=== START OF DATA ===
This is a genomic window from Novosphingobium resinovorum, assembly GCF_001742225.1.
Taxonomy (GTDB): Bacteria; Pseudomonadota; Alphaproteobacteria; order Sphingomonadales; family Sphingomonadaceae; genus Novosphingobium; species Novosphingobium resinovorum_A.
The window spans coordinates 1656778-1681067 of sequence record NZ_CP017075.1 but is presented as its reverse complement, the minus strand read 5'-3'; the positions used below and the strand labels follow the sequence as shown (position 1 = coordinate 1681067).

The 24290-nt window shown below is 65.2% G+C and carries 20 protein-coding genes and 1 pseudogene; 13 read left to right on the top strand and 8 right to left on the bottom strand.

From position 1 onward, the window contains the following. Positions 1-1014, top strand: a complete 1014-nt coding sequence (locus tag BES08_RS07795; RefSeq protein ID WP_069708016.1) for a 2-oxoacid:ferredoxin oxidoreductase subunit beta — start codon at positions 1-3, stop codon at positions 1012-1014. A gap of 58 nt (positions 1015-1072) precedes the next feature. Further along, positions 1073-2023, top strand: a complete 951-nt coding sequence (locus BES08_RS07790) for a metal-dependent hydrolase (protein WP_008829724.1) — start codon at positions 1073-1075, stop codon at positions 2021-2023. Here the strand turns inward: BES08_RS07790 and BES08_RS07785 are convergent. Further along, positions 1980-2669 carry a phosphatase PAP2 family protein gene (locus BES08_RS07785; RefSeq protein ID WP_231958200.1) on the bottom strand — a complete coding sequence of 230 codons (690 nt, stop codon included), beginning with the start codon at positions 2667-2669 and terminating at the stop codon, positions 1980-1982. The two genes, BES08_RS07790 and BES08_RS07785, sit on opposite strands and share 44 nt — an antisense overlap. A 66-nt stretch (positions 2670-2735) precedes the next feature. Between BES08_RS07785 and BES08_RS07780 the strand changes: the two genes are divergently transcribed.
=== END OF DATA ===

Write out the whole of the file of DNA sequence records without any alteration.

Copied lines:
This is a genomic window from Novosphingobium resinovorum, assembly GCF_001742225.1.
Taxonomy (GTDB): Bacteria; Pseudomonadota; Alphaproteobacteria; order Sphingomonadales; family Sphingomonadaceae; genus Novosphingobium; species Novosphingobium resinovorum_A.
The window spans coordinates 1656778-1681067 of sequence record NZ_CP017075.1 but is presented as its reverse complement, the minus strand read 5'-3'; the positions used below and the strand labels follow the sequence as shown (position 1 = coordinate 1681067).

The 24290-nt window shown below is 65.2% G+C and carries 20 protein-coding genes and 1 pseudogene; 13 read left to right on the top strand and 8 right to left on the bottom strand.

From position 1 onward, the window contains the following. Positions 1-1014, top strand: a complete 1014-nt coding sequence (locus tag BES08_RS07795; RefSeq protein ID WP_069708016.1) for a 2-oxoacid:ferredoxin oxidoreductase subunit beta — start codon at positions 1-3, stop codon at positions 1012-1014. A gap of 58 nt (positions 1015-1072) precedes the next feature. Further along, positions 1073-2023, top strand: a complete 951-nt coding sequence (locus BES08_RS07790) for a metal-dependent hydrolase (protein WP_008829724.1) — start codon at positions 1073-1075, stop codon at positions 2021-2023. Here the strand turns inward: BES08_RS07790 and BES08_RS07785 are convergent. Further along, positions 1980-2669 carry a phosphatase PAP2 family protein gene (locus BES08_RS07785; RefSeq protein ID WP_231958200.1) on the bottom strand — a complete coding sequence of 230 codons (690 nt, stop codon included), beginning with the start codon at positions 2667-2669 and terminating at the stop codon, positions 1980-1982. The two genes, BES08_RS07790 and BES08_RS07785, sit on opposite strands and share 44 nt — an antisense overlap. A 66-nt stretch (positions 2670-2735) precedes the next feature. Between BES08_RS07785 and BES08_RS07780 the strand changes: the two genes are divergently transcribed.